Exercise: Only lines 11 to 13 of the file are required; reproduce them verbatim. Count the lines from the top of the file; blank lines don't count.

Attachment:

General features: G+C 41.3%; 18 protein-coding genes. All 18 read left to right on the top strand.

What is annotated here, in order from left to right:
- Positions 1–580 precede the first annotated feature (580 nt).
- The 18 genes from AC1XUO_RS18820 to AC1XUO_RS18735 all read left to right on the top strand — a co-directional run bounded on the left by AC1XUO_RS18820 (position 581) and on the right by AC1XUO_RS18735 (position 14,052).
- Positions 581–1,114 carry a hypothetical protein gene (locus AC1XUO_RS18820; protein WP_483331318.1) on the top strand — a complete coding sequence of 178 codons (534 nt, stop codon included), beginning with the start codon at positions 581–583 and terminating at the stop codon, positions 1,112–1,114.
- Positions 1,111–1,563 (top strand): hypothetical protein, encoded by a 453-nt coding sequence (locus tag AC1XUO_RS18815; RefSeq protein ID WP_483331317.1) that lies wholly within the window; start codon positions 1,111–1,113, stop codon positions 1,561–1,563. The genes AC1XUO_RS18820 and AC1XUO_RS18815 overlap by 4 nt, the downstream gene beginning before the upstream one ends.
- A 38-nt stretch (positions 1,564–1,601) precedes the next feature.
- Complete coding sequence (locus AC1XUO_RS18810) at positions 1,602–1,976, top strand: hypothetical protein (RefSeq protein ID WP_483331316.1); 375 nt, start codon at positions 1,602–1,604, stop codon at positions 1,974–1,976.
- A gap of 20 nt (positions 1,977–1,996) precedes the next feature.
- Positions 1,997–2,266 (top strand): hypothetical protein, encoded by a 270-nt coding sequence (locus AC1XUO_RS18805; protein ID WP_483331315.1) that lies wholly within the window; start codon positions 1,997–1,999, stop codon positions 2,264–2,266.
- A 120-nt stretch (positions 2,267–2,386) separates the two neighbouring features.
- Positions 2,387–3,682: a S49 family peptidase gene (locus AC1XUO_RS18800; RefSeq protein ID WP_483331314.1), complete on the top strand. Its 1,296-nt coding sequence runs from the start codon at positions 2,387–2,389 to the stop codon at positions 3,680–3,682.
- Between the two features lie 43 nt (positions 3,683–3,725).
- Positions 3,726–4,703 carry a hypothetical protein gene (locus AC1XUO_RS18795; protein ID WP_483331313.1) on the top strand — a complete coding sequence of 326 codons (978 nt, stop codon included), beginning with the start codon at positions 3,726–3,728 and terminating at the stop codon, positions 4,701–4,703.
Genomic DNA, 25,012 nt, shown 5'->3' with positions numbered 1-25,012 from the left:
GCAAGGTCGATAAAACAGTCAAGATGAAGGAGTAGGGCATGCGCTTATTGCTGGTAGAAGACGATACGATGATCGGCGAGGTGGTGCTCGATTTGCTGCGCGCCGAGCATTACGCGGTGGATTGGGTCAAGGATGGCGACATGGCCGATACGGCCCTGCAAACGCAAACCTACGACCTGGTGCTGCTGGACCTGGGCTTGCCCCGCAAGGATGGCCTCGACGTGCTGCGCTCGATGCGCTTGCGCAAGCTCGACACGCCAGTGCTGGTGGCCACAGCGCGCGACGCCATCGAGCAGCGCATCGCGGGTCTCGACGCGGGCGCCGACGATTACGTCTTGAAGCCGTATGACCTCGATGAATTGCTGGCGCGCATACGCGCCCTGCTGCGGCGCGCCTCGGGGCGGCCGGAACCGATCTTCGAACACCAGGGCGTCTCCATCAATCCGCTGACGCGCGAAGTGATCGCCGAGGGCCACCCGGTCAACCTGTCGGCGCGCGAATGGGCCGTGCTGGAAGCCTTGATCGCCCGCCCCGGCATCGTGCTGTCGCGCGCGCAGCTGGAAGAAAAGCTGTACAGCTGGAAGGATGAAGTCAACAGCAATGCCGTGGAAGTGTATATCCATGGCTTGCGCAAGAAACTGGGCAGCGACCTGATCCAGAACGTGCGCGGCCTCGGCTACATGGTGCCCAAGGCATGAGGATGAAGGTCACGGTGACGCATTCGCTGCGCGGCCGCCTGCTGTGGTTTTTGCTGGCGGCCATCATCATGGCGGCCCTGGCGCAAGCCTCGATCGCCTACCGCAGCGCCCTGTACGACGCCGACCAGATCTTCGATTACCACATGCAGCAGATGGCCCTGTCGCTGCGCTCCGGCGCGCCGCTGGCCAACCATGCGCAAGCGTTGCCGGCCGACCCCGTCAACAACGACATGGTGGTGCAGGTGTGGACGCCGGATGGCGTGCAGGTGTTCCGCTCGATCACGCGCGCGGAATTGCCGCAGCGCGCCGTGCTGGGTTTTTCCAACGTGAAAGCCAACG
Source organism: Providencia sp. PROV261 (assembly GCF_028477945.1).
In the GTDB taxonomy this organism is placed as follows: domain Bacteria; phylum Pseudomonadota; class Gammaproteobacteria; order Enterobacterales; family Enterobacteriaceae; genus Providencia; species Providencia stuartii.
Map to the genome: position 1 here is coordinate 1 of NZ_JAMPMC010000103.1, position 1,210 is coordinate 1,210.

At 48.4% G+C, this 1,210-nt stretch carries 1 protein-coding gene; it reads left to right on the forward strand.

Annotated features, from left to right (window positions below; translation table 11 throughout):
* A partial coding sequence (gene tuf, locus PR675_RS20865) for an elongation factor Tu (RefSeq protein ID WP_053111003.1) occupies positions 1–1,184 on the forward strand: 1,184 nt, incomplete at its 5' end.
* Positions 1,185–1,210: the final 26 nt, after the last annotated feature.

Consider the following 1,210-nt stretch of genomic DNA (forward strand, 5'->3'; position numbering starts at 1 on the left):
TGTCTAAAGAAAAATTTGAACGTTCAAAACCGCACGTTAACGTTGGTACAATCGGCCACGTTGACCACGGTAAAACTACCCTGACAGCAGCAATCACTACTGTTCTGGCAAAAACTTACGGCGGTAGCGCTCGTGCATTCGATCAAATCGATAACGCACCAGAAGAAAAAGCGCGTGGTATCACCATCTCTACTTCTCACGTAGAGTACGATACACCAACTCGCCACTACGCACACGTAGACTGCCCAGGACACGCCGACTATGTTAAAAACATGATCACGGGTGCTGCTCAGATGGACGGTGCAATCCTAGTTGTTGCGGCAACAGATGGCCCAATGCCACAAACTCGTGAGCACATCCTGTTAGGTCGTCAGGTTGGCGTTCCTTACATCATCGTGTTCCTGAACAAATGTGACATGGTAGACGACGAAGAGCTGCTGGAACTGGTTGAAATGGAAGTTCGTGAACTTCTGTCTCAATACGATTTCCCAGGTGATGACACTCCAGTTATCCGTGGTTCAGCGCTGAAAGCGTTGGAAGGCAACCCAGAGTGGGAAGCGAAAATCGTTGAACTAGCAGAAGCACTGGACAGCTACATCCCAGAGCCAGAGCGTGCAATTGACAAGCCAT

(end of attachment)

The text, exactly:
- A 120-nt stretch (positions 2,267–2,386) separates the two neighbouring features.
- Positions 2,387–3,682: a S49 family peptidase gene (locus AC1XUO_RS18800; RefSeq protein ID WP_483331314.1), complete on the top strand. Its 1,296-nt coding sequence runs from the start codon at positions 2,387–2,389 to the stop codon at positions 3,680–3,682.
- Between the two features lie 43 nt (positions 3,683–3,725).